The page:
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Title The role of a monomer/dimer equilibrium and the C-terminal tail in regulating translocation of sphingosine kinase 1 to the plasma membrane of breast cancer cells / Ryan Brown.
Name Brown, Ryan. .
Abstract Sphingosine kinase-1 (SK1) is able to translocate from the cytoplasm to the plasma membrane (PM) to catalyse the formation of sphingosine 1-phosphate (S1P) from sphingosine and adenosine triphosphate (ATP). It is known that both the expression and activity of SK1 is increased in many tumour types leading to a poorer prognostic outcome in terms of disease-specific survival (Heffernan-Stroud et al., 2013). In addition, the translocation/activation of SK1 to the plasma membrane induces oncogenesis. However, the mechanism of translocation requires further investigation in order to identify new targets for potential therapeutic intervention in the treatment of cancer. Therefore, the aim of the current study was to further examine the molecular mechanisms regulating the translocation of SK1 from the cytoplasm to the PM in MCF-7L breast cancer cells. Phorbol myristate acetate (PMA) induced the extracellular signal-regulated kinase (ERK)-dependent translocation of wild type (WT) mouse green fluorescent protein (GFP)-SK1 (mGFP-SK1) from the cytoplasm to lamellipodia in the PM of MCF-7L breast cancer cells. In addition, carbachol also induced translocation of WTmGFP-SK1 to lamellipodia, albeit in an ERK-independent manner.
Abstract In contrast, S1P induced the ERK-independent translocation of WTmGFP-SK1 to filopodia. Treatment of cells with either the phospholipase D (PLD) inhibitor, 5-Fluoro-2-Indolyl des-chlorohalopemide (FIPI), or the Gq inhibitor, YM254890 reduced translocation in response to phorbol myristate acetate (PMA), carbachol or S1P, suggesting that phosphatidic acid (PA) formation and Gq activation are required for phosphorylation-dependent and -independent translocation of SK1 to the PM of breast cancer cells. It has previously been proposed that SK1 might be able to exist as monomer and dimer in equilibrium. The dimeric structure would allow for a contiguous membrane engagement interface consisting of hydrophobic patches on the lipid binding loop (LBL)-1 loop and a cluster of positively charged residues at the dimeric interface. The possibility of a monomer/dimer equilibrium was investigated by generating a constitutively monomeric mGFP-SK1 mutant, mGFP-SK1-K49E by introducing charge opposition in dimer interface.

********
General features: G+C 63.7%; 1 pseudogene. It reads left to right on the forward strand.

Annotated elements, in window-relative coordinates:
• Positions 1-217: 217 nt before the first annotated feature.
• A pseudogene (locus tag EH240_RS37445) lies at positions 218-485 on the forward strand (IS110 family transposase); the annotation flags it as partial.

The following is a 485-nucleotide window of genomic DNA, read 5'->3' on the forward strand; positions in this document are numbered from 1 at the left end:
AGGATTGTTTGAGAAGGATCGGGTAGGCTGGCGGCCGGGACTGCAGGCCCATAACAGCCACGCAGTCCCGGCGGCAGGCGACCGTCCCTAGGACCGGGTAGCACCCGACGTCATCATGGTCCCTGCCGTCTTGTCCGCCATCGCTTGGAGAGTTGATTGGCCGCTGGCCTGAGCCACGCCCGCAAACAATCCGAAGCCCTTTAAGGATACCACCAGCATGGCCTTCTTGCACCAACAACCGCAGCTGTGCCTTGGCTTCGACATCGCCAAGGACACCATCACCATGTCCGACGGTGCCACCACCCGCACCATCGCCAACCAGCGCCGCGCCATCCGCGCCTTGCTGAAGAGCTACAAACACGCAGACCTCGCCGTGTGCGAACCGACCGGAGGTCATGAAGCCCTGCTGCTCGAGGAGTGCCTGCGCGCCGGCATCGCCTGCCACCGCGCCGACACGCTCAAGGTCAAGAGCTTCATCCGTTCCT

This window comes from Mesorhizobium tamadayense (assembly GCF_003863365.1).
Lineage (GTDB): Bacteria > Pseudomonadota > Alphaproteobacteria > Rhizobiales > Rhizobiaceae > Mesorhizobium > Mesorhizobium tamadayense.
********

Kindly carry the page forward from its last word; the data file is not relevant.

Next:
Abstract We also created a stabilized dimer mGFP-SK1 mutant, mGFP-SK1-I51C by engineering a disulphide bond in dimer interface. Carbachol and PMA promotedt he translocation of mGFP-SK1-K49E to lamellipodia, whereas in contrast to WTmGFPSK1, S1P also induced translocation of mGFP-SK1-K49E to lamellipodia. On the other hand, carbachol or PMA promoted the translocation of mGFP-SK1-I51C to filopodia in a manner similar to S1P. These novel findings suggest monomeric and dimeric SK1 translocate to different PM micro-domains and that the position of the monomer/dimer equilibrium is determined by the ligand. We additionally investigated the regulatory role of the C-terminal tail of SK1 by creating mutants of mGFP-SK1, termed T1-T5 in which 5 amino acids were sequentially truncated with the exception of T4 in which 19 amino acids in total were removed. We identified that mGFP-SK1 T1 in which 5 amino acids were removed exhibited markedly reduced translocation in response to carbachol and S1P.
Abstract However, further truncation of the C-terminus restored the ability of SK1 to translocate to the PM. These results are consistent with molecular modelling studies in which displacement of the C-terminus ‘locking motif’ (C-terminal amino acids 6-10) might be achieved by the binding of a putative adapter protein to the ‘displacement motif’ (C-terminal amino acids 1-5). It is proposed that this displacement of the C-terminal tail enables NTD:CTD twisting around a ‘connecting rod’ to produce alignment of membrane engagement determinants; namely the positive charge cluster and LBL-1 to promote translocation of SK1. Moreover, molecular modelling studies also suggest that the ERK-catalysed Ser225 phosphorylation might destabilize the auto-inhibitory C-terminal folding independently of the binding of the adapter protein. These findings represent a unified mechanism of SK1 translocation to the PM, involving either ERK-mediated phosphorylation of Ser225 or displacement of the C-terminal tail by a putative adaptor protein. These novel findings provide new information concerning the mechanism of SK1 translocation that might assist in the identification of novel therapeutics aimed at perturbing translocation of this enzyme in cancer and to therefore reduce its oncogenic potential.
Publication date 2020.
Name Pyne, Nigel. degree supervisor.
Name Pyne, Susan. degree supervisor.
Name University of Strathclyde. Strathclyde Institute of Pharmacy & Biomedical Sciences.
Thesis note Thesis Ph. D. University of Strathclyde 2020 T15787

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